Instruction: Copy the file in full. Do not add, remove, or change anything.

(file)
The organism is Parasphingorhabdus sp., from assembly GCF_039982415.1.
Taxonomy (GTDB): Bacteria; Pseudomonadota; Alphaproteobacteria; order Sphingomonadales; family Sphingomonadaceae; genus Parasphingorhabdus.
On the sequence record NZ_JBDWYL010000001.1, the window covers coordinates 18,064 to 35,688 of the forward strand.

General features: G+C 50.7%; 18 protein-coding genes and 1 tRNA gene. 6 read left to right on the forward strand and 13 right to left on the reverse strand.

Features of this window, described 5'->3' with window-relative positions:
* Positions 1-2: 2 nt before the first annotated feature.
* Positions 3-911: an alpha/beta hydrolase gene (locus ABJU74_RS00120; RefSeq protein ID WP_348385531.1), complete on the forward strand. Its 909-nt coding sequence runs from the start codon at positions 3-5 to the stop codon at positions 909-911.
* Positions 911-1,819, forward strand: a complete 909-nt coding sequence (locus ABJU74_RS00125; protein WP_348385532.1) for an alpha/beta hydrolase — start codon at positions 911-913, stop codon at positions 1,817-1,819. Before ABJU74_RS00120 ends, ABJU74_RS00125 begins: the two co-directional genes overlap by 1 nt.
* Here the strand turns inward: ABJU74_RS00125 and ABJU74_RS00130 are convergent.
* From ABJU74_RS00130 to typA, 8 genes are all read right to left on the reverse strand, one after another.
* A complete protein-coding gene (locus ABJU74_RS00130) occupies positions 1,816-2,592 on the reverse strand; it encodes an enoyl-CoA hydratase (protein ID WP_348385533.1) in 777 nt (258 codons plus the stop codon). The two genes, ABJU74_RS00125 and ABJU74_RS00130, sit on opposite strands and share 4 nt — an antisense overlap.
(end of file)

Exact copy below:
The organism is Parasphingorhabdus sp., from assembly GCF_039982415.1.
Taxonomy (GTDB): Bacteria; Pseudomonadota; Alphaproteobacteria; order Sphingomonadales; family Sphingomonadaceae; genus Parasphingorhabdus.
On the sequence record NZ_JBDWYL010000001.1, the window covers coordinates 18,064 to 35,688 of the forward strand.

General features: G+C 50.7%; 18 protein-coding genes and 1 tRNA gene. 6 read left to right on the forward strand and 13 right to left on the reverse strand.

Features of this window, described 5'->3' with window-relative positions:
* Positions 1-2: 2 nt before the first annotated feature.
* Positions 3-911: an alpha/beta hydrolase gene (locus ABJU74_RS00120; RefSeq protein ID WP_348385531.1), complete on the forward strand. Its 909-nt coding sequence runs from the start codon at positions 3-5 to the stop codon at positions 909-911.
* Positions 911-1,819, forward strand: a complete 909-nt coding sequence (locus ABJU74_RS00125; protein WP_348385532.1) for an alpha/beta hydrolase — start codon at positions 911-913, stop codon at positions 1,817-1,819. Before ABJU74_RS00120 ends, ABJU74_RS00125 begins: the two co-directional genes overlap by 1 nt.
* Here the strand turns inward: ABJU74_RS00125 and ABJU74_RS00130 are convergent.
* From ABJU74_RS00130 to typA, 8 genes are all read right to left on the reverse strand, one after another.
* A complete protein-coding gene (locus ABJU74_RS00130) occupies positions 1,816-2,592 on the reverse strand; it encodes an enoyl-CoA hydratase (protein ID WP_348385533.1) in 777 nt (258 codons plus the stop codon). The two genes, ABJU74_RS00125 and ABJU74_RS00130, sit on opposite strands and share 4 nt — an antisense overlap.